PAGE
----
measurement of medicines

Here are some tips on measuring liquid medicines for children.

First tip: do not use an ordinary teaspoon.

  • they are not graduated to measure fractions of a teaspoon properly
  • teaspoons from the kitchen vary widely in volume from 4 ml to 10 ml (a standard teaspoon is 5 ml)
  • if you avoid the kitchen drawer, you will also steer clear of a common error: mistaking a tablespoon for a teaspoon (giving three times the proper dose)

The best way to measure medicine is with a graduated spoon or syringe. These are available at any pharmacy, or if you remember to ask at your doctor's office you may get one there. These are marked with graduations for both milliliters (ml) and fractions of a teaspoon and typically hold 5 ml - one teaspoon. Remember that milliliters (ml) and cubic centimeters (cc) are the same thing. Some conversion factors for teaspoons and milliliters:

1/4 teaspoon 1.25 ml
1/2 teaspoon 2.5 ml
3/4 teaspoon 3.75 ml
1 teaspoon 5 ml
1-1/2 teaspoon 7.5 ml
1 tablespoon 15 ml

Some liquid medications are measured in fractions of a milliliter. For measuring such small amounts of medicine, your doctor may give you a 1 cc syringe (there is that cubic centimeter thing again - remember, it is the same as a milliliter - ml). If so, make sure the doctor or pharmacist shows you exactly which mark to use on the syringe. A felt pen mark or a piece of tape are the least prone to error. If you do not have a syringe, you can still measure small amounts of medicine using a Tylenol® or similar acetaminophen dropper. Recall that the dropper is generally marked 0.4 and 0.8 ml.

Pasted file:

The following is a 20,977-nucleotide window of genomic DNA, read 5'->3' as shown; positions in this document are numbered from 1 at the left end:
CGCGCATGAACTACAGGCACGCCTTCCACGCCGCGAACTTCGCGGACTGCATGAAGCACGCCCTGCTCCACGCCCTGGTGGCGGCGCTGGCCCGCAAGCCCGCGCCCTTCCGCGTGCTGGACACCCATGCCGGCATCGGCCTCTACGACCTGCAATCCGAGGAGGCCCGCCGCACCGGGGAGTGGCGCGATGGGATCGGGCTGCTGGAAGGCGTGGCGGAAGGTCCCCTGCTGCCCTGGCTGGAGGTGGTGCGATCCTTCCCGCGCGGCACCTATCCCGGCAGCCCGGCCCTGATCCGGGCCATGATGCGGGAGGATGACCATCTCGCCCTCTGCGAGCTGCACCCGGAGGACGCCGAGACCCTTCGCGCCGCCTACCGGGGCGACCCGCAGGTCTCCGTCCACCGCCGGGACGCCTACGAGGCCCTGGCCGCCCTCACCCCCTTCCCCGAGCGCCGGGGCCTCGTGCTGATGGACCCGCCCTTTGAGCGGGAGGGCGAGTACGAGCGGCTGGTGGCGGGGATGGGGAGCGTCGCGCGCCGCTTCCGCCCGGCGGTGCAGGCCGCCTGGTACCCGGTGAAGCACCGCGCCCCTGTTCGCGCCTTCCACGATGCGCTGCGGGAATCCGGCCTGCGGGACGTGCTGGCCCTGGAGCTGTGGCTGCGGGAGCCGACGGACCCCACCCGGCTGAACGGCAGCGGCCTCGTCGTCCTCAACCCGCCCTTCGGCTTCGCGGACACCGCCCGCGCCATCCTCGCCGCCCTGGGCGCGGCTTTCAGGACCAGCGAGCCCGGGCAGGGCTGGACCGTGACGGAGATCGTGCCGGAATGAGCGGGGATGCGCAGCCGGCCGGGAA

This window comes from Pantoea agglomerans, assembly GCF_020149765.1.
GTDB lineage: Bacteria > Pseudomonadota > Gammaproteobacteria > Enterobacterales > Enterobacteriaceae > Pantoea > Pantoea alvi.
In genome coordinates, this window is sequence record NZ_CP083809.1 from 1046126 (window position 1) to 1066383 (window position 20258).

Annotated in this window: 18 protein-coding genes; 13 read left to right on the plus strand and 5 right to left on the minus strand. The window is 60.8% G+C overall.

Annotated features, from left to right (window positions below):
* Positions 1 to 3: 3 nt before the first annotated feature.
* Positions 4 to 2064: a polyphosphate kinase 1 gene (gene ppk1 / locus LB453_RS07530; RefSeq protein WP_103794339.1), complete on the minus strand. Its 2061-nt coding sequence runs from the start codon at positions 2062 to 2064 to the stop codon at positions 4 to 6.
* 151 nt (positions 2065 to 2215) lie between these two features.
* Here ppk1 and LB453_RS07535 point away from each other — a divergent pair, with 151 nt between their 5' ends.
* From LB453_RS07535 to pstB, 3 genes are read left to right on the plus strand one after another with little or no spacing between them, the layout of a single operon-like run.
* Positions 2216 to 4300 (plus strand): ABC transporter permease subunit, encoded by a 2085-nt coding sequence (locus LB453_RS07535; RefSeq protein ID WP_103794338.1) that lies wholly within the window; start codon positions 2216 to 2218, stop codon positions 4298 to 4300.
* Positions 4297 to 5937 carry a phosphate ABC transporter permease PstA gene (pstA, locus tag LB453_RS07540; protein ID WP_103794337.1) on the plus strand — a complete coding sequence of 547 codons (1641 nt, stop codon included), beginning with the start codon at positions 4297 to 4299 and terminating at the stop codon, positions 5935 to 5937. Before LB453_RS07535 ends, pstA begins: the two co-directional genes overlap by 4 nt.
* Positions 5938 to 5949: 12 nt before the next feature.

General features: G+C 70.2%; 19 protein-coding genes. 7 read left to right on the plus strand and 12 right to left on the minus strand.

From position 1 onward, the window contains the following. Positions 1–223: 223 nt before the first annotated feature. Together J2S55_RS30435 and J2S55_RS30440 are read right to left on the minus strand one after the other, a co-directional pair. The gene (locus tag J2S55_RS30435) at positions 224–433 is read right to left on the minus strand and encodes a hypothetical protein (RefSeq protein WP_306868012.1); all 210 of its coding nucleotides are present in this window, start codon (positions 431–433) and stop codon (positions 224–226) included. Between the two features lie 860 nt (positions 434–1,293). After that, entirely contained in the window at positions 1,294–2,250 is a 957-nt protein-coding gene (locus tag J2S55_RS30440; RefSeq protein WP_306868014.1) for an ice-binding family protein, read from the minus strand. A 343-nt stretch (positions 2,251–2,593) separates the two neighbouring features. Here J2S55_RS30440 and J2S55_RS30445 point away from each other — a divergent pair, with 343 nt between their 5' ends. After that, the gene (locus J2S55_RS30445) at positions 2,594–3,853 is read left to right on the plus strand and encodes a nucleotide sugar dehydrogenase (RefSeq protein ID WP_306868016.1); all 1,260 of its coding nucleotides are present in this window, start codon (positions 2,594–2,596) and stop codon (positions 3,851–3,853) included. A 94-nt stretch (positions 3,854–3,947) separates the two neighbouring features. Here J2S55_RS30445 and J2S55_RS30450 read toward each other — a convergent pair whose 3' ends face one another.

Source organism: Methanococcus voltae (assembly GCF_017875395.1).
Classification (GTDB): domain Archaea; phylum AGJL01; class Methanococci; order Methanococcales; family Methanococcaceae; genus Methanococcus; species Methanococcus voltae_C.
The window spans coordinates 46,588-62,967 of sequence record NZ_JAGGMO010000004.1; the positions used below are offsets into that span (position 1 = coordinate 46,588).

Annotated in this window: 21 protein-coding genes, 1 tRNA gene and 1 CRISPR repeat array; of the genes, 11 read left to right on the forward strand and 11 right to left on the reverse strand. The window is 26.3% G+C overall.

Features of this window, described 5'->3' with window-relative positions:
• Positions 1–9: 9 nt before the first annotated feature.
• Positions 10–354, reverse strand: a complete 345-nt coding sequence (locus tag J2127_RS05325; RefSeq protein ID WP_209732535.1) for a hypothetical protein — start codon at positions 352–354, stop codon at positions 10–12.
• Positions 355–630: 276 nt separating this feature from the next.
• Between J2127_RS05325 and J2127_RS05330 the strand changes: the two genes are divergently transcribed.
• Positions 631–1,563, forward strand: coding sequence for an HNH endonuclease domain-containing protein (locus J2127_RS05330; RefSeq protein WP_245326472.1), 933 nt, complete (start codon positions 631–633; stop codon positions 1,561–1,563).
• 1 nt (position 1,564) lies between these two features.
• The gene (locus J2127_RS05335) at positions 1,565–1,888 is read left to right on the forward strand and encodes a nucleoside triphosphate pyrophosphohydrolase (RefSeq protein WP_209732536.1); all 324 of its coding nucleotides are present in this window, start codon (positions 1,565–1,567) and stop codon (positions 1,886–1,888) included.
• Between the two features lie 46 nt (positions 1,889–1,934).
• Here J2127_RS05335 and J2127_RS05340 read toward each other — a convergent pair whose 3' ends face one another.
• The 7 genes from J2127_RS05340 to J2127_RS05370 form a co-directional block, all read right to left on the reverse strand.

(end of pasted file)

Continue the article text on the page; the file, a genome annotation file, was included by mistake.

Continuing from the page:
0.2 ml 1/2 of the 0.4 mark
0.4 ml the first mark on the dropper
0.6 ml halfway between the 0.4 and 0.8 marks
0.8 ml the second mark on the dropper
1.0 ml the second mark on the dropper plus half of the first mark
1.2 ml 0.8 ml plus 0.4 ml - you get the picture

Of course, some droppers are marked 0.3 and 0.6 ml. These droppers can be used just as well to approximate a dosage fairly accurately.

In case you are worried about the slight amount of error introduced by eyeballing a measurement between two lines, remember that some medicine sticks to the dropper, some is spit out by the child, etc. More precision is ordinarily not needed; if it is, your doctor will be sure to give you a syringe to measure very precisely.

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